• Employment Officer to the URKO||

    "Can anyone tell me why horse slaughterhouses were shut down in the first place?"
    OUTSOURCING TO INDIA. TOOKOURJOBS!!!!!!

  • ||

    Mr. Nice Guy,

    Yes, tell yourself that what I was doing was crying because of your mocking. Boo-hoo. You have wounded me to the quick with your keen insight to my psyche.

    If you don't like being mocked for animal activism, try not to let the blog door whack you on the ass on the way out. Fighting mocking with mocking? Bad Faith Express, coming soon to a theater near you!

  • ||

    Rhywun

    I agree completely.

    The problem is multiple:
    1) Kids grow up and move away. They (and their parents) can't face the hard choice of putting the animal down, so they avoid it. This usually means that they find a place that says they will take care of the animal, but the property owners have no idea what caring for a horse entails.
    2) Owners - kids in particular - lose interest in horses. They stop caring about the animal and are not responsible enough to see that the animal is cared for.
    3) People have property and get a horse, not realizing the commitment that requires. There are cases where people go away on vacation for months, assuming that the horse will be OK in a 30 foot square grassy paddock. ("Pasture board" requires about 2 acres per horse MINIMUM. Plus a clean water source.)
    4) Riding stables go out of business. The owners simply walk away. They have no emotional commitment to the animals.
    5) Dude ranches in remote areas simply leave the horses on the range through the winter - or abandon them entirely when the business fails. Domestic horses are generally not equiped to survive in the wild. A very few survive.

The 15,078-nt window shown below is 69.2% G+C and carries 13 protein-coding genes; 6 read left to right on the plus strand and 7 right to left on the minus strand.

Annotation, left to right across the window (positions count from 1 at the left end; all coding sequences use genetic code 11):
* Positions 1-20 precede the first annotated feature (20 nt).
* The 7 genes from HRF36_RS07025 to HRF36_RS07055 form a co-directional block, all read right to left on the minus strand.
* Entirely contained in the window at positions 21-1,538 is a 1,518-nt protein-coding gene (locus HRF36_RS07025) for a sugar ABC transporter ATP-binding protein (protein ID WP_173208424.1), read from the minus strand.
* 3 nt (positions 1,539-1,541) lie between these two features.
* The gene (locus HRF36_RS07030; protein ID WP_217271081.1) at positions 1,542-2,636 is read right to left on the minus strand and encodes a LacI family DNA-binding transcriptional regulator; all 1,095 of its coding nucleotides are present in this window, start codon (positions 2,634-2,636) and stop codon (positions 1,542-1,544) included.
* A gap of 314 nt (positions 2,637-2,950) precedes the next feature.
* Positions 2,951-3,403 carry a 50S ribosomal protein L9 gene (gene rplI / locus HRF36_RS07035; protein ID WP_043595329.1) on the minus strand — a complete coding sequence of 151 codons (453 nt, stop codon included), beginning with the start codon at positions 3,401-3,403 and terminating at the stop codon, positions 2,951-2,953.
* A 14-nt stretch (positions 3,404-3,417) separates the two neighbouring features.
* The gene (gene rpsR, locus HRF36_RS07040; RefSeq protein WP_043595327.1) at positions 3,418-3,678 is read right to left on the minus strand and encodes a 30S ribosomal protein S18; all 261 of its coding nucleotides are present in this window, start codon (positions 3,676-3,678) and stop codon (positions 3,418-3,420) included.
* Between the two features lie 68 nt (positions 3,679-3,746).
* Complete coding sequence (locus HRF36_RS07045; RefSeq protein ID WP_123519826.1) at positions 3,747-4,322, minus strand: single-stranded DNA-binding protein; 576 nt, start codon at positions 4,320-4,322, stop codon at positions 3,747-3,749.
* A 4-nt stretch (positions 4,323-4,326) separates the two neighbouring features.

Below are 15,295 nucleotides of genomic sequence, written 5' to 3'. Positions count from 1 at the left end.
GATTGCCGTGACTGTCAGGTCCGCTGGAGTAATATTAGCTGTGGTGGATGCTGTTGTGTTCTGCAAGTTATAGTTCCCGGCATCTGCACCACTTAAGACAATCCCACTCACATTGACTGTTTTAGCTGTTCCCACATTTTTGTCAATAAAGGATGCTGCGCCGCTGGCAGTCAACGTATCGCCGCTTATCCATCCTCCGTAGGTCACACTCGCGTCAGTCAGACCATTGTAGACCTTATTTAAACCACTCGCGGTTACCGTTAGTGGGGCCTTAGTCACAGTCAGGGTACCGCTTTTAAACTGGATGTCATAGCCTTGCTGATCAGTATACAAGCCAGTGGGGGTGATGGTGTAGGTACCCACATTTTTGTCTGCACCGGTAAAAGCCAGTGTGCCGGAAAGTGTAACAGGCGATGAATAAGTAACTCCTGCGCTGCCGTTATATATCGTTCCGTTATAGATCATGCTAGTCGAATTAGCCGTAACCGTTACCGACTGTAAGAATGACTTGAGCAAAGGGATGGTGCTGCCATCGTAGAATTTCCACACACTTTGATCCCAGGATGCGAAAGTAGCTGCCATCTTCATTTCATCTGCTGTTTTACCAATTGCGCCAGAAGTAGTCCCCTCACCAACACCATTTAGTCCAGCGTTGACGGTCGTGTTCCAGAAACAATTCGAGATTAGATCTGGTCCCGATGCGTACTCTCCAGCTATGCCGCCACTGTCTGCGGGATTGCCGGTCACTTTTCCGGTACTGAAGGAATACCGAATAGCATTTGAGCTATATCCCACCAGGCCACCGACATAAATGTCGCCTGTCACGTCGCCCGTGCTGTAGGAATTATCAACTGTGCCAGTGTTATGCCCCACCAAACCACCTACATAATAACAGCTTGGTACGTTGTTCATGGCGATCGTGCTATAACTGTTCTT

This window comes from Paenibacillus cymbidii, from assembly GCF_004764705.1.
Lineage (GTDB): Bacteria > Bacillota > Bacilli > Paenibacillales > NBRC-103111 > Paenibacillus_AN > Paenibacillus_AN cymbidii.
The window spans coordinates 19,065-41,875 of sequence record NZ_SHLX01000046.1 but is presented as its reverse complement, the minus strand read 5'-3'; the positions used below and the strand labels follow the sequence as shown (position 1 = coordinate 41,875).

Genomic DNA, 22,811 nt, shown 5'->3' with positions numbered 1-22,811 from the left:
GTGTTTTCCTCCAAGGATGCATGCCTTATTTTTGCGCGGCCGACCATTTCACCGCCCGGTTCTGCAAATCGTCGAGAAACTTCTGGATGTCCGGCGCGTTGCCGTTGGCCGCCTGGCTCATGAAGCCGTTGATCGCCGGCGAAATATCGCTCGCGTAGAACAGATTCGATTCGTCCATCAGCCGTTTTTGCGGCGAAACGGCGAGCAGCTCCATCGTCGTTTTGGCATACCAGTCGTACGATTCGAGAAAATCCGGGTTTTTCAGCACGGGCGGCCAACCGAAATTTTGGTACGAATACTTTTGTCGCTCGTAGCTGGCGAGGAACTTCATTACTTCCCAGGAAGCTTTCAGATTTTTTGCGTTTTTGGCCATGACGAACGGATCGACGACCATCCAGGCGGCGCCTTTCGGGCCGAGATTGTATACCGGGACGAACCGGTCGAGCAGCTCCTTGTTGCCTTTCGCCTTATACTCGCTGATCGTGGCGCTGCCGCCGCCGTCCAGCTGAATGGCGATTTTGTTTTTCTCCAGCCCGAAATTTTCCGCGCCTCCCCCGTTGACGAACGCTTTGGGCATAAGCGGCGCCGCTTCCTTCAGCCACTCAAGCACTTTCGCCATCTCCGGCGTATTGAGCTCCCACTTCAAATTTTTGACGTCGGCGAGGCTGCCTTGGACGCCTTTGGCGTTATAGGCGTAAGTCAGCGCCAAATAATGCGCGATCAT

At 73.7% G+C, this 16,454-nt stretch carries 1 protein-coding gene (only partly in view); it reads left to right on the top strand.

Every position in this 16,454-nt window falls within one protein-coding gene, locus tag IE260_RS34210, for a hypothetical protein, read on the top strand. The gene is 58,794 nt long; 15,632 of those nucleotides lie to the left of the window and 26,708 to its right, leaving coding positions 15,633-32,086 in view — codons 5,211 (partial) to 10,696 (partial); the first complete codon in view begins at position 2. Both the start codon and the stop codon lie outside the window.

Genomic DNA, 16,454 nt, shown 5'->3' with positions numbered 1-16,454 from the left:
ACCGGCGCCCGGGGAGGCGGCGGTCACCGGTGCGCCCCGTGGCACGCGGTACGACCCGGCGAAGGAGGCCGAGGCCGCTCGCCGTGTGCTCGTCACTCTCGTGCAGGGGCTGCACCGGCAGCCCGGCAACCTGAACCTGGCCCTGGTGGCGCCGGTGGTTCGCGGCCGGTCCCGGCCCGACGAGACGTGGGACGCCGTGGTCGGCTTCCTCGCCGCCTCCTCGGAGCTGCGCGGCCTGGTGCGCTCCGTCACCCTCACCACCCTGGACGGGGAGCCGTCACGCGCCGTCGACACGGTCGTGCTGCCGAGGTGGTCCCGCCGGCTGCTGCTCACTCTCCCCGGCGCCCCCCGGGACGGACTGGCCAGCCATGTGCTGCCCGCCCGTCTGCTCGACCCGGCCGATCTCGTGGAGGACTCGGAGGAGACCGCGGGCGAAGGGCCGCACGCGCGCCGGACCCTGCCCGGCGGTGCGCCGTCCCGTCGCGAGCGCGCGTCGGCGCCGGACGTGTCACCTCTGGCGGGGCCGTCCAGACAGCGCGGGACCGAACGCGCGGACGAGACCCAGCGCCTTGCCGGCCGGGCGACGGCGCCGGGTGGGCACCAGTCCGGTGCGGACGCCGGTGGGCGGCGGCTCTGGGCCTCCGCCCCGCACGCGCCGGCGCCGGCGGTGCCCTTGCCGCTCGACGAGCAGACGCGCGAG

As I said before, this problem has become worse with the closure of the slaughterhouses.

  • ||

    "PS. I have no problem with (other people) eating them, or "putting them out of their misery". It's the letting them starve to death with no apparent shame that I find reprehensible."

    Rhywun,
    I agree. Whether or not an argument can be made that eating an animal is morally wrong, Im not sure (personally, I like to eat meat). But there is a moral element to the treatement of the animal. There is no need to be a sadistic SOB.

  • VM||

    Actually, crying while mocking MNG is accurate. Crying from laughter.

    Remember that crying from laughter has several side effects:

    sniffles
    gafawing
    chortling
    snickering
    and Erectile Dysfunction.

  • ||

    If the French want horse meat, let the French raise horses. In America horses are not commonly used as livestock anymore, horses are pets.

    Horses are DUMB ANIMALS! Not just in the general "don't be cruel to a dumb animal" sense, but relative to other farm animals. If we can eat a pig, who's far too smart to let itself be ridden into battle, we can eat/slaughter horses. I, and many others, don't give a good goddam about "certain cultural and historical connections" between humans and stupid ass horses.

    They are stupid and edible, deserving no more consideration than a cow, a buffalo, a white-tail deer or a llama. If it bothers you so much, feel free to boycott restaurants and grocery stores that sell it. Or buy the damned beasts and let them them live out their lives in luxury. I imagin horse on the hoof, headed to slaughter ain't that darned expensive. It's not your horse, it's not Sarah Jessica Parker's hosre, IT'S THE OWNERS HORSE!!!

    If you don't have property rights, you don't have any rights.

  • ||

    Unintended consequence of this law?
    Why the forbidden fruit factor.

    Now I have a hankering for a horse steak.

    nom nom nom

  • ||

    Mike- again, please read the post and don't take items out of context. I said killing PETS. Yes you can kill rabbits and pigs in this county, but those animals needed to be raised as food or are wild game. Going into your local pet store to pick out dinner is going to land you in a heap of trouble.